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Fact or Context?

Which is more important? Facts or context? It's easy to answer  "both." But how often do we focus on what we can see and think we know? Are we even willing to try to understand the backstory?


I recently read about a writing instructor's essay prompt that involved thinking of something genuinely horrible a person may say. The next step was to incorporate the phrase into an essay. However, the essay also had to include some language that would make the reader empathize with the subject. The assignment aimed to help both writers and readers better understand the role that empathy plays or doesn't play in human relationships.


Have you ever been misunderstood? This Sunday, we will explore the story of Peter and Jesus calling him out of his boat to walk on water. If you know the story, you understand that Peter could do as Jesus asked, but then he became afraid and began to sink until Jesus rescued him.


In telling the story, Peter is often portrayed as weak-willed and easily frightened. Could we see Peter differently if, instead of focusing on his fear, we considered his courage? Wouldn't anyone need much courage to try to do as Peter did? And, who among us hasn't had the experience of feeling as if we are in over our heads? We wonder if we jumped too soon. Should we have thought over our decision a little more carefully? What happens if we take a big first step but need to figure out what to do next? I wonder if Peter was having a "what now-what next" moment. Fear is often the most likely and sometimes the healthiest option when we face the unknown.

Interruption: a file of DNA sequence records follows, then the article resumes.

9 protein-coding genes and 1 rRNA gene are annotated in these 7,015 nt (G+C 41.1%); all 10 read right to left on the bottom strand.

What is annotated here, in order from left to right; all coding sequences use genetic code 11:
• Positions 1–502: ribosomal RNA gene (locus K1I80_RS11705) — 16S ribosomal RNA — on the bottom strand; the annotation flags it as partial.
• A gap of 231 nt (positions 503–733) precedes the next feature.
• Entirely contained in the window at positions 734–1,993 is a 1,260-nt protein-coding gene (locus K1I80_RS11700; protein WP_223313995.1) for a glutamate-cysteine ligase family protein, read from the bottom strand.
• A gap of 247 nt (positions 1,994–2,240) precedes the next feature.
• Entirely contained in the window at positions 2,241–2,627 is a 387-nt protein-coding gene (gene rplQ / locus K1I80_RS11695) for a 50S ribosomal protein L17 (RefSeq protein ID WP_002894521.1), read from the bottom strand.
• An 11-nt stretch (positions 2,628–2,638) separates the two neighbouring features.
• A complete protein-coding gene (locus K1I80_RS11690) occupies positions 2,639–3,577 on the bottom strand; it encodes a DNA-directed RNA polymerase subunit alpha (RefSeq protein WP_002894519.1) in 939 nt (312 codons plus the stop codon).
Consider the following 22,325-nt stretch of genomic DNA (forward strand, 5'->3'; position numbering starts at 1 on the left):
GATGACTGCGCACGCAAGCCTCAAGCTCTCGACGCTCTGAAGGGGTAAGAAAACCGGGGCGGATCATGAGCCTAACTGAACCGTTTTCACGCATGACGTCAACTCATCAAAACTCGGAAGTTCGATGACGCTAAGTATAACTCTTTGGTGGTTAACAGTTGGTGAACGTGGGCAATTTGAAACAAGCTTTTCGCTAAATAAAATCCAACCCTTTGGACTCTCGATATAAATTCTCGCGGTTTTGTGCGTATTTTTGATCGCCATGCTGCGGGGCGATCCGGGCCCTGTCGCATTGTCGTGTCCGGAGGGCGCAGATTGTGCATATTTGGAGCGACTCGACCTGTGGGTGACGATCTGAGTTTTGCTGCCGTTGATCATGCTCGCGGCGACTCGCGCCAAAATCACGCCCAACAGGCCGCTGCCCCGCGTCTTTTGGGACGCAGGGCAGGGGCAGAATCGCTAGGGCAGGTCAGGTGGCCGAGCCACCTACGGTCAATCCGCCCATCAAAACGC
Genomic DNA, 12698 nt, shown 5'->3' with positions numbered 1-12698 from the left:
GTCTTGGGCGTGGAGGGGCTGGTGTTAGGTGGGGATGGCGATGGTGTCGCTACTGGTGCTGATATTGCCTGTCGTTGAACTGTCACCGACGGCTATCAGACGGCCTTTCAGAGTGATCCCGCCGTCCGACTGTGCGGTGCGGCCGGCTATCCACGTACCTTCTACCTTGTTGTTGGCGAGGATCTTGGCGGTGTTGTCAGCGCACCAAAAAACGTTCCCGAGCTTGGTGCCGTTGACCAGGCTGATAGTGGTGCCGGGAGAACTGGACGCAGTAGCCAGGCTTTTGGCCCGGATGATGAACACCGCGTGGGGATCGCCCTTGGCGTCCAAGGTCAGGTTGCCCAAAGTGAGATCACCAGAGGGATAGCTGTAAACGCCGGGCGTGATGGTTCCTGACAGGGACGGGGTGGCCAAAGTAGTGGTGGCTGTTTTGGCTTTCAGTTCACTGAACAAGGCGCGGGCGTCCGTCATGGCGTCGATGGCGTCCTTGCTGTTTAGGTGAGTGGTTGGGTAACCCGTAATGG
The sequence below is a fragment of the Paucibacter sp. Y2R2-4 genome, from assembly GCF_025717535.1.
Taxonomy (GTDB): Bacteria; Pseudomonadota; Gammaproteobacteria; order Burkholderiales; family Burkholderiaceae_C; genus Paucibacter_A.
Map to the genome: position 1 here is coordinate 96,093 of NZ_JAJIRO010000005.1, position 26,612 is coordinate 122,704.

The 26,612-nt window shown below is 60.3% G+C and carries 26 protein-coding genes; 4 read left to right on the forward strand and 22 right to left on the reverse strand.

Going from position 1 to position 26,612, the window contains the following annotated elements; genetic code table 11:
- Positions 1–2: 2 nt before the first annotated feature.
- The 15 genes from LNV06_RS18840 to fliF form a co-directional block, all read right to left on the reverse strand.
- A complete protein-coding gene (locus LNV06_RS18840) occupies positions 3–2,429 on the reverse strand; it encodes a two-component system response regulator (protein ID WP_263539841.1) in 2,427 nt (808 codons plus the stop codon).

We will take on those questions this week in worship. You may also join a small group discussion about the day's scripture focus and message. We meet in the main floor parlor between services from 10:10-10:45.


We are journeying through Lent in the company of Jesus and Peter, his most well-known disciple. I look forward to seeing you Sunday mornings at 9 and 11 in the sanctuary or connecting with you through our livestream on Facebook. By the way, we also post the weekly message on our YouTube channel. Hit the "like" and "subscribe" buttons to help the page reach more people. The same goes for all our social media channels and our website. Links are below.


Peace,

Pastor Linda

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Facts without context often leads to the wrong conclusion. Take a trial ... one may think they have the facts to try a person and find them guilty only to find that the facts may come to the wrong conclusion when one considers the context. In fact there may be another person involved in the case. In Scripture, the teachings of Christ or Paul or the Prophets or the writers of other books in the OT and NT become clearer when we consider the context of the times in which they are written or said.

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